Elijah William Dragoo's Journal

The original of the following journal resides in Guilford, Connecticut with Stephen Brown and his wife, Nancy .  Elijah William Dragoo was my great grandfather on my father's side and Stephen's great grandfather on his mother's side.  He was born on January 24, 1842 and died on March 19, 1903.  Elijah was 22 years old in 1864 when he and five others left Auburn, Indiana, for Virginia City in the Idaho Territory (now Montana) to look for gold.  Fortunately, the journal was passed from Elijah to his son, Clyde, who in turn passed it on to Stephen's mother, Florence Dragoo Brown.

Elijah William DragooThe journal is very difficult to read with the naked eye.  Stephen's wife, Nancy, and I spent many hours transcribing the document with the help of a strong magnifying glass and an old computer.  Credit must be given also to Hannah--Stephen and Nancy 's daughter--for hand transcribing the beginning of the journal through the entry for April 21, 1864.  I have typed this portion of the journal just as it is written, misspelled words and all.  In the remainder of the journal I have attempted to make the entries more readable by correcting grammar, punctuation, and occasionally spelling.  Unfortunately, there are several entries with words which we could not read.

I feel so fortunate to have had the opportunity to read and transcribe for others the record Elijah William left of his journey to the Idaho Territory.  I hope that you will enjoy reading it and come away with a new understanding of and admiration for our ancestors.  

Donna Dragoo Barnickol


William Dragoo

VIRGINIA
IDAHO
JOURNAL

February 22nd, 1864

We left Auburn Ind. & started for the land of Idaho.  We took train at Kendalville, passed through Chicago.  Crossed the Mississippi River at Fulton Ill. Went to Lin Co. Ioway.  Here we bought some cattle and a waggon & riged up generaly.  One of our Co. got sick and that circumstance delayed us until the 5th of April.  Then we all rolled out for the west in good earnest.  Our Co. Now No. Six Boys.  During the time we layed over nothing importance ocured.

    Remember me when this you see
    Though absent from your sight
    And I will do the same by you
    With pleasure and delight.

 

Tuesday, April 5th 1864

Our Company left Denisons Bottom in Linn Co. Ioway for the purpus of trying our fortune in the gold digins of Idaho.  The name of each of the Co. is as follows G. Mathews, Westly Denison, Colonel Morgan, Holms Link, Washington Link, & E. W. Dragoo.  About noon we bid adieu to the friends & the wagon rolled out.  The weather was fine & every-thing looked like the opening of Spring but we were disappointed in the weather afterwards.  We traveled about 12 miles & camped on the banks of a creek near the Cedar River for the first night.  This mode of traveling being something new to most of us we had quite a time pitching our tent and getting in order, but we soon got every-thing aranged to suit.  Got supper and some music on the voilin, and then retired for the night.

 

Wednesday April 6th 1864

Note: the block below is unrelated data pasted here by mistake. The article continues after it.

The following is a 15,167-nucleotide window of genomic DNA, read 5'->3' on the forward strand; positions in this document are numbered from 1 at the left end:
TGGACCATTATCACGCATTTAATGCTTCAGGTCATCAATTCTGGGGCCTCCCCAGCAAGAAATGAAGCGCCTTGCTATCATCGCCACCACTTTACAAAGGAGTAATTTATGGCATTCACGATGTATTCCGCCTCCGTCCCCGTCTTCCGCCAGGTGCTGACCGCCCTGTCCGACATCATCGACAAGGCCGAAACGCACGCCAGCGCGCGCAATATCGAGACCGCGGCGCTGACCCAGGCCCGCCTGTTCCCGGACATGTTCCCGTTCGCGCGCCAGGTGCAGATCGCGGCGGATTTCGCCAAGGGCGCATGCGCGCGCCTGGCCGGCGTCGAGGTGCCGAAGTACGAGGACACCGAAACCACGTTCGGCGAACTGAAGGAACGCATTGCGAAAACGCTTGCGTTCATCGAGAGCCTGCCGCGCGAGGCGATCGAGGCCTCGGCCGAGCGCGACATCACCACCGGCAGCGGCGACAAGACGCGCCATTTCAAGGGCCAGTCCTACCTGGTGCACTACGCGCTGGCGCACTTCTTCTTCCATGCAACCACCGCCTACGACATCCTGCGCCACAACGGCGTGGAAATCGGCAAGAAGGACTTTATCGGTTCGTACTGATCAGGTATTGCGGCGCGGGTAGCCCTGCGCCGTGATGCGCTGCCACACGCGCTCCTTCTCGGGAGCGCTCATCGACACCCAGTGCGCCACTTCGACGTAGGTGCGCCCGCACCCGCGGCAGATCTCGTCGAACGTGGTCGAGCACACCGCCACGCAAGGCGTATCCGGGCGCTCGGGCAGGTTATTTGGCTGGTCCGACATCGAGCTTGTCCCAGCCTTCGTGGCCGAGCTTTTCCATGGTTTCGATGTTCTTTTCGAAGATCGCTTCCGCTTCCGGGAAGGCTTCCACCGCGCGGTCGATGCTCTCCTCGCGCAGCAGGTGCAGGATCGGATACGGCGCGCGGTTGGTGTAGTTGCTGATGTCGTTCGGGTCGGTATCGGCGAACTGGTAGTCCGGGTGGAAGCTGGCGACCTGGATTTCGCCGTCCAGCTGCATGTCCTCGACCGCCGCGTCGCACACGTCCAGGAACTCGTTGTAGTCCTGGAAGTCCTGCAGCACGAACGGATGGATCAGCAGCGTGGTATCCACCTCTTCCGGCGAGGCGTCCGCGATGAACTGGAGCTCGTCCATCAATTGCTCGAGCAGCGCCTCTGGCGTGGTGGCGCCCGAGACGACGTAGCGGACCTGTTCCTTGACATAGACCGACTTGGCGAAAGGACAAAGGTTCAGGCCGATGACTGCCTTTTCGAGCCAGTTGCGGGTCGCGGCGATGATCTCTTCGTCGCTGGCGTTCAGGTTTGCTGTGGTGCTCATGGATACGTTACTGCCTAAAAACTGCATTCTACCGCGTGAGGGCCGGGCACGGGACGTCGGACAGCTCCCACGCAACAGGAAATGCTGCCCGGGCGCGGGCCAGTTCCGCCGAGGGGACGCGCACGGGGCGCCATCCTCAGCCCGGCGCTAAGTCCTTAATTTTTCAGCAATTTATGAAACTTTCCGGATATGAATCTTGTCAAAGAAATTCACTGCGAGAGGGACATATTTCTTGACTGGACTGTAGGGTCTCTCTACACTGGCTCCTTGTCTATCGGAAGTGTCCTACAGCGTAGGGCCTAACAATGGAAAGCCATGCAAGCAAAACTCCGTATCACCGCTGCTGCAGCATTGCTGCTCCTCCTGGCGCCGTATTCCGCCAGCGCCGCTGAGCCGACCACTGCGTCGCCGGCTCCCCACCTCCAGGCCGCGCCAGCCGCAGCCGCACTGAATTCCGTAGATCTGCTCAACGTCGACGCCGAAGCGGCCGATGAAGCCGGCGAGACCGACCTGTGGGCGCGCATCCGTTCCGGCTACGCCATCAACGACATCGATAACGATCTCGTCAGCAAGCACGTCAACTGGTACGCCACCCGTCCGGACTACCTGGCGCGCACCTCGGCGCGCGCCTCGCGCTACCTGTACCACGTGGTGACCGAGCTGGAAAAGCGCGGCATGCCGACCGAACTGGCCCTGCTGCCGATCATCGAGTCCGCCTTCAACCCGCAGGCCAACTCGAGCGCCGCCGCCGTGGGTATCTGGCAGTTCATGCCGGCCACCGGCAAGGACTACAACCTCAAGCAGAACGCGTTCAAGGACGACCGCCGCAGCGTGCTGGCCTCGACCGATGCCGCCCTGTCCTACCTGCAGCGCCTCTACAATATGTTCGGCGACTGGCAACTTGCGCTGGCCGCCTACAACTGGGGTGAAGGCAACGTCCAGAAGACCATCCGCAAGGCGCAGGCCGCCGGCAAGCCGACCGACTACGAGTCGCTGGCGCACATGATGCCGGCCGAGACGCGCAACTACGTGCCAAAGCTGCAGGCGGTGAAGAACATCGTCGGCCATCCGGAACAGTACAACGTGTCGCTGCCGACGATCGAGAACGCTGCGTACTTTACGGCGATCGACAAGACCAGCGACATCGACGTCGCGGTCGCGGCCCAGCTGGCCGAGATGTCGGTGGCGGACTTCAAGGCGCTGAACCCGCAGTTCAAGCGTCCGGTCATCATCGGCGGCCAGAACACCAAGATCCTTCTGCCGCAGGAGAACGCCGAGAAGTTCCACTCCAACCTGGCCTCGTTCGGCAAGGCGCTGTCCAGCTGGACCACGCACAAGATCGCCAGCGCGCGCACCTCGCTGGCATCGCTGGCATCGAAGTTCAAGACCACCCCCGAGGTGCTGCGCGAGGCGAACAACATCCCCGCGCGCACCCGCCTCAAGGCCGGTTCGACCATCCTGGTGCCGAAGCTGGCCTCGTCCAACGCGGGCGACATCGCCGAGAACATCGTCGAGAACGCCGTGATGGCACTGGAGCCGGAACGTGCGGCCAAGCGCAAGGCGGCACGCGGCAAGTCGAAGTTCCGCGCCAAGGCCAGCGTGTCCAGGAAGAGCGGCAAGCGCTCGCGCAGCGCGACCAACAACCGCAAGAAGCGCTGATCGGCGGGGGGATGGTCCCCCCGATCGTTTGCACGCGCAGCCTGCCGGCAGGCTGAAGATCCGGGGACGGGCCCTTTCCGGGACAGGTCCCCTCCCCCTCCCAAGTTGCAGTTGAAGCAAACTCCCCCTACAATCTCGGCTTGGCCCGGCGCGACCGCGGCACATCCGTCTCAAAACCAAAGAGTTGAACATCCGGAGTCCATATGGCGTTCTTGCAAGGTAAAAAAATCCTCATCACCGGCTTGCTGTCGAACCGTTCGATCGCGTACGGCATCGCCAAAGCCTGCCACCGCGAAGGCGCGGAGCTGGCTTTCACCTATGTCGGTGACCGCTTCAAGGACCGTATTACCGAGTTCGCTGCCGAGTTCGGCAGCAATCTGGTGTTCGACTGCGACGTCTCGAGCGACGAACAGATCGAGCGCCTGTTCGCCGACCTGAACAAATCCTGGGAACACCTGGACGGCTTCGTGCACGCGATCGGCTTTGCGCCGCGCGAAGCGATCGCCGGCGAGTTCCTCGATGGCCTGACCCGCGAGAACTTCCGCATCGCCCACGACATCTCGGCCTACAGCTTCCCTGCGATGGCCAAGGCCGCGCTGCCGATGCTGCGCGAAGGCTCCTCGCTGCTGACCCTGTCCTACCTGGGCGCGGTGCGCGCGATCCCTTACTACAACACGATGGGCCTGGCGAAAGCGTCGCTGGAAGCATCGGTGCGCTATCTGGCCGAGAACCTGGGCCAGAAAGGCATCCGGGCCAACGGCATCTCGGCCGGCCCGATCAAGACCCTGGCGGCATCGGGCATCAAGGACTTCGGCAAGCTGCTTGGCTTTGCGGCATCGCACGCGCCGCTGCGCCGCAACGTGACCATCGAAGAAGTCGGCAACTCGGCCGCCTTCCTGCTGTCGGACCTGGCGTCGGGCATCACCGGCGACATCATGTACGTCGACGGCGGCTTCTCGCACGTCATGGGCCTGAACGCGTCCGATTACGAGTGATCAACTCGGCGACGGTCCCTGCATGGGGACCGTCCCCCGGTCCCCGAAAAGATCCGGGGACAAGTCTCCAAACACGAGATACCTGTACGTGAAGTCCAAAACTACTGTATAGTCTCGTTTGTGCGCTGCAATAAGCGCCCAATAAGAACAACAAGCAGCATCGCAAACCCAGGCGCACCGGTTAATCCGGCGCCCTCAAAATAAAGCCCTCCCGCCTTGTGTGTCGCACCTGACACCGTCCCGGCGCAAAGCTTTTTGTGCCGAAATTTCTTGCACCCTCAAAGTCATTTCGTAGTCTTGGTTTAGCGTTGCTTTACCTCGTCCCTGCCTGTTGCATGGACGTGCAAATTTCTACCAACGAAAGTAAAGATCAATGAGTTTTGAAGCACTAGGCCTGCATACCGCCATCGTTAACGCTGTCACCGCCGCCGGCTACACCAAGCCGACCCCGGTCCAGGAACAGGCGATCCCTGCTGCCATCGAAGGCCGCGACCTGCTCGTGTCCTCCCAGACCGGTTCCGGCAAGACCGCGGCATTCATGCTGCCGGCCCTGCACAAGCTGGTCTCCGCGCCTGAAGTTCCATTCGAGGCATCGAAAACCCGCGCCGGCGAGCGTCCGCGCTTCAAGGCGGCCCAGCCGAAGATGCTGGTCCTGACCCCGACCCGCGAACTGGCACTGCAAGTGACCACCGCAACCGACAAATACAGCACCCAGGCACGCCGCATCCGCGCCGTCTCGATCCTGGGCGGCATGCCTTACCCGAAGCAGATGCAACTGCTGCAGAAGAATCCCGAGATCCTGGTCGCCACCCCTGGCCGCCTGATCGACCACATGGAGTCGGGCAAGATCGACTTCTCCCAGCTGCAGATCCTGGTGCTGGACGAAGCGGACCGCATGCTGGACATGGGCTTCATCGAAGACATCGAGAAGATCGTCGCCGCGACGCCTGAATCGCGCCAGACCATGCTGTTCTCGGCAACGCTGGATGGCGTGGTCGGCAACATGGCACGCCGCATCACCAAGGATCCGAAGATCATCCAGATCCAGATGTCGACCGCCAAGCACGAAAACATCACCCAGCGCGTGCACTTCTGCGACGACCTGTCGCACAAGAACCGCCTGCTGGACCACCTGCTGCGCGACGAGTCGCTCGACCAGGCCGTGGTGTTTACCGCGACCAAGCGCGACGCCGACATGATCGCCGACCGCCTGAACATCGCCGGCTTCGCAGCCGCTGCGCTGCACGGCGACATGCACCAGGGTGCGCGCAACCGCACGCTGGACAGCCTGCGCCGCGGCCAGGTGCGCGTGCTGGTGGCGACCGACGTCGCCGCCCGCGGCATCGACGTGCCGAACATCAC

Found us all well except slight colds we caught laying on the ground.  The weather being cold & windy.  To day we left camp early in the morning passed through Winton got some flour & blanket at the above named place.  Travled through the prairie all day.  Camped on Prairie Creek at night.  We got some prairie chickens.  The weather was so stormy that we did not have a very agreable time but we got a splendid supper & put the stove in the tent so we slept as snug as kittens.

 

Thursday April 7th 1864

Left the camp early.  Traveld over a very hilly country.  The weather being very fine quite the reverse of yesterday.  Crossed the river of Ioway passed through Costia.  This town is not a very thriving place.  It is an inland town & has no timber of any consequence around it.  Camped on the open prairie about four miles out from Costia.

 

Friday April 8th 1864

Left in the morning the weather being stormy.  Went about 5 miles when the rain began to fall in torrents & the wind came down over the prairie as if to sweep every-thing before it.  We drove down in the hills whare the wind could not halve such a fair sweep at us & pitched our tent.  Here we stayed that day.  It rained all day & night but we did not feel it much in our tent so we call'ed that Camp the hill Camp.

 

Saturday April 9th (10th) 1864

Left camp early.  The weather is fine to day.  Passed through Gernell (Grinnell).  This is quite a city.  The Iowa City Road runs to this place but is not finished any further than Gernell.  Here we stoped & cooked our dinners on the open prairie.  We travled 26 miles to day & camped on a small creek the name of it not known but we called it Washingtons Retreat on account of a little adventure one of the party had during the evening.  We shot some prairie chickens.

 

Saturday April 10th (9th) 1864

Still raining.  Broke away about noon & we started.  Crossed a long stretch of uncultivated land no settlement for 8 or 10 miles.  Got to Brooklin in the evening.  Camped on the north side of town.  This town is a very thriving town for a prairie country.  The Cedar Rapids Rail road runs through this place. Here we saw quite a no. of wagons bound for the gold mines.  Here we rote some letters.  Had a good place to camp.

 

Monday April 11th 1864

Weather is stormy & raining some but we are on the moove.  Come to Skunk River & campt till the storm was over.  Got our dinner & then moved.  Went about 10 miles & camped on a small creek called Squaw Creek.  We had a good place to camp.  There was plenty of timber on this creek & a very good sugar camp.  Here we shot some squirrels.  We halve had as much game as we wanted all the way.